By listening to the needs of its users, Vectair has been able to inspire long-lasting brand loyalty among its customer base. “In some ways it’s obvious; if you believe in a brand you’ll continue to buy through the years,” Wonnacott says. “Brand loyalty stays with consumer for a long time. When it comes to product design, we really try to hone in on market concerns and the latest trends. We then focus on filling our customers’ needs in a responsible, sustainable way that ultimately gives the user the confidence in the Vectair brand.”
Over the Ocean
The brand loyalty Vectair developed in its first 20 years of business eventually led to its expansion out of the European marketplace and into North America. The company opened the doors of its North America headquarters in Memphis, TN, a little more than 10 years ago. However, trying to establish a foothold in the United States proved to be a challenge when the brand was only well known across the pond.
“The biggest challenge we faced was no one knew who we were, in some ways, Vectair is still considered a baby in the U.S.,” says Chad Davis, Vectair’s Executive Vice President of North America. “Most of the competition had already made names for themselves in the marketplace and were well known by both distributors and consumers. Plus, most of our competitors sell through redistribution, but we don’t. Instead, Vectair does business directly with its customers.&rdquo
In order to succeed in a new market, Vectair needed to know its audience. One of the ways the company did so was by leaning on local experts. “As we’ve expanded, we’ve made a point of hiring local sales and customer service agents, people who understand not just the American market but the culture, as well,” Wonnacott says. “They understand that our business is not just the cleaning industry, but the individual folks they do business with. For example, the managers of the Midwest region are from the Midwest itself, they know and appreciate the audience. An extremely important facet of our business is being on the pulse of the local market. And we’ve applied the policy as we’ve expanded to Australia, Asia, and all over the world.”
Another hurdle Vectair faced as the company continued to grow was the subtle differences in cultures across various consumer markets. “As much as we like to think human beings are all the same and the world is getting smaller, there’s differences in audiences,” Wonnacott says. “Fragrance is a classic example of these nuances. Take cinnamon. In the United States it always scores high in focus groups; people say it gives them a sense of comfort, [and] reminds them of mom and apple pie. But try selling a cinnamon product in some European countries and it would be the last thing on our customers’ list.” In order to be successful, Vectair needs to remain acutely aware of these preferential differences.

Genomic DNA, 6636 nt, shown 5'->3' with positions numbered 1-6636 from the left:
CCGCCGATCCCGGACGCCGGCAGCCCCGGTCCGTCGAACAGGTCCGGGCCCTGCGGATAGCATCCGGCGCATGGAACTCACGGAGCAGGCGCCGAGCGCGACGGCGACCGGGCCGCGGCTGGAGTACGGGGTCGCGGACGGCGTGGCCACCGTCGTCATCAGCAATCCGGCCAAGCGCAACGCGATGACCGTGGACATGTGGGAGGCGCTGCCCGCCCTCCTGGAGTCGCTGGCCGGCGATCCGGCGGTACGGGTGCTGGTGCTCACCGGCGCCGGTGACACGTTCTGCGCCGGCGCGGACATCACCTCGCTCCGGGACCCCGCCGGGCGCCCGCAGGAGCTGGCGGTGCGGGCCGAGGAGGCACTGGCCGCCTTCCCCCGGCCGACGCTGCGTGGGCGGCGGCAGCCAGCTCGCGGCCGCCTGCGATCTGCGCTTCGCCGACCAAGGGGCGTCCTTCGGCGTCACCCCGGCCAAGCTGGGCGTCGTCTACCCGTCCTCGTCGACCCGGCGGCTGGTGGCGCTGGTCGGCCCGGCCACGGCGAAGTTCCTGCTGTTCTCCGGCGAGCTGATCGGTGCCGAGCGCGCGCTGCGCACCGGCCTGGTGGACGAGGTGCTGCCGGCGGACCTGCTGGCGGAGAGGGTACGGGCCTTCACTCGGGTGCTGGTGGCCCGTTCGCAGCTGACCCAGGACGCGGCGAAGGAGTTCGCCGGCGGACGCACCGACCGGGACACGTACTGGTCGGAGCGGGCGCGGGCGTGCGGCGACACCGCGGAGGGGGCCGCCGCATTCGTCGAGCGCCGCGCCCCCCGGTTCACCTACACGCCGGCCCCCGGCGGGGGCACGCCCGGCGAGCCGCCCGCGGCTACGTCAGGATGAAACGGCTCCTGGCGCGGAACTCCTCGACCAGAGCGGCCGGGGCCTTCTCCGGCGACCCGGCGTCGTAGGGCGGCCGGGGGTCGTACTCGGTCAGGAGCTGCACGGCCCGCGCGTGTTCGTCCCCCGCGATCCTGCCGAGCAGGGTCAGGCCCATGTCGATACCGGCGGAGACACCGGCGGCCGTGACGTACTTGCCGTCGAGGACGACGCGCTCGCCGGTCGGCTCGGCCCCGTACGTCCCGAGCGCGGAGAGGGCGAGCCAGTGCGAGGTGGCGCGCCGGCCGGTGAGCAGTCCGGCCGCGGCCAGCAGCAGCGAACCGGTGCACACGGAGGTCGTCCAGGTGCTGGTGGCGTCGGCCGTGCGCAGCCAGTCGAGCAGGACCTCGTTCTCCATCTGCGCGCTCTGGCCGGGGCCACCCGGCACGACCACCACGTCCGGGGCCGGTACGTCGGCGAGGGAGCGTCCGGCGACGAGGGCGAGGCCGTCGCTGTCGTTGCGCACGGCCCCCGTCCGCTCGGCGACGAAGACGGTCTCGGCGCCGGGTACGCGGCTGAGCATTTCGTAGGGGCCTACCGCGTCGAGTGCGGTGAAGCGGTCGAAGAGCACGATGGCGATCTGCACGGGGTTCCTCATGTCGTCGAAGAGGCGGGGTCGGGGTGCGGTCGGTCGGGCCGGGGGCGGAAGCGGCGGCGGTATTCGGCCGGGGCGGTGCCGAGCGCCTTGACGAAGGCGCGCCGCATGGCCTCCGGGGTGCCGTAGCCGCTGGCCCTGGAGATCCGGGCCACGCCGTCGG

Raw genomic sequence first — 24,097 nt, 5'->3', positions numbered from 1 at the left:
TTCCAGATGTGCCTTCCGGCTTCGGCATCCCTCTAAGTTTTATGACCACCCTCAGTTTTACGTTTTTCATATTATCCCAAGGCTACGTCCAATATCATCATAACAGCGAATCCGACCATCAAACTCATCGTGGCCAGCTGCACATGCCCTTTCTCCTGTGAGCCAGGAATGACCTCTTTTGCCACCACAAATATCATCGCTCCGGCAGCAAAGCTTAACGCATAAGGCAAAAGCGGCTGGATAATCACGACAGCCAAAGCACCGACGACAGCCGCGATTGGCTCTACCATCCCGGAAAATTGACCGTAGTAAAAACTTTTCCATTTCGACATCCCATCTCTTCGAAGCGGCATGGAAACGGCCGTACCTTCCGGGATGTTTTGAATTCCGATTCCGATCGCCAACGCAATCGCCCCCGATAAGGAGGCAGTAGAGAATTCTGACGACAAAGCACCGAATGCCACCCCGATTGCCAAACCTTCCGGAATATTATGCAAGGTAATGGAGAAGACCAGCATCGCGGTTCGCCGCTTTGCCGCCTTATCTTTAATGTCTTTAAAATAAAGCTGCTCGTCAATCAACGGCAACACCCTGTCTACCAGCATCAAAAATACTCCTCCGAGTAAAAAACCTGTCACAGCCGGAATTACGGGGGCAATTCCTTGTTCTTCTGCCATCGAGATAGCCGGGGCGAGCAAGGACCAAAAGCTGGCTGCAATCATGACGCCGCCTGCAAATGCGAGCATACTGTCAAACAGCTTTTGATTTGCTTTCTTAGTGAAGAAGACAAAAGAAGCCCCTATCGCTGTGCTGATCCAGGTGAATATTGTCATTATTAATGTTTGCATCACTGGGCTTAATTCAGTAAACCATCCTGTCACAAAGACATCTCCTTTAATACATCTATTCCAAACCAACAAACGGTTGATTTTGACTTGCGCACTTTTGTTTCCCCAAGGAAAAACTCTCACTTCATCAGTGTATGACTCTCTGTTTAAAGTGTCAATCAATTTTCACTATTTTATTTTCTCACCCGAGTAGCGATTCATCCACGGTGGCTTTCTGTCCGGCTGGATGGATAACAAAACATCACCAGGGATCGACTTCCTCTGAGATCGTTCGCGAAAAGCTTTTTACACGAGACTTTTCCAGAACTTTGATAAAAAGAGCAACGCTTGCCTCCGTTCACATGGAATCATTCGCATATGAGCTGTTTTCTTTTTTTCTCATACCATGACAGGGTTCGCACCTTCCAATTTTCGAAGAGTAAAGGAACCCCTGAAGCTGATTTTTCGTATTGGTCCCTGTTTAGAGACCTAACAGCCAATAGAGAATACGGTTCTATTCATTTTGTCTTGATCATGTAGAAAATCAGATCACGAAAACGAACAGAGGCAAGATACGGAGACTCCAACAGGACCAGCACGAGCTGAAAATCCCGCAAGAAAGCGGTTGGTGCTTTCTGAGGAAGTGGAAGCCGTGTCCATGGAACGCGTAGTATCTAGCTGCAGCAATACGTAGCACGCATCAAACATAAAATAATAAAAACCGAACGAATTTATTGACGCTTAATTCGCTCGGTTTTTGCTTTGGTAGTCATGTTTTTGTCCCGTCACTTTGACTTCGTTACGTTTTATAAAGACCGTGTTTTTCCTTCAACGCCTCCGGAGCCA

Vectair has ingrained itself into the cleaning industry on both a macro and a micro level, and its membership and participation with ISSA has helped to leverage this success. “The association’s trade shows provide Vectair with an invaluable combination of the latest industry insights and face-to-face customer interaction,” Davis says. “Each show I walk away with something different, but something fruitful—new product ideas, great meetings with potential customers.”
ISSA is more than just the trade shows to Vectair. Vectair is able to stay on top of the latest industry trends and regulations by being an active member. “As a manufacturer, we look at it as an absolute necessity to be a member,” Davis says. “ISSA keeps us tuned into the heartbeat of our industry, and in turn, by showing a solid partnership with the association, our brand only looks stronger.”
After more than three decades, Vectair continues to expand, owning its growth to a dedicated team of professionals who aspires to achieve outstanding customer loyalty. Wonnacott sums up the company’s outlook on its future succinctly when he states: “I like to think that even though we are now a global company, we still able to care about each customer, going out of our way to react quickly and positively to their needs.”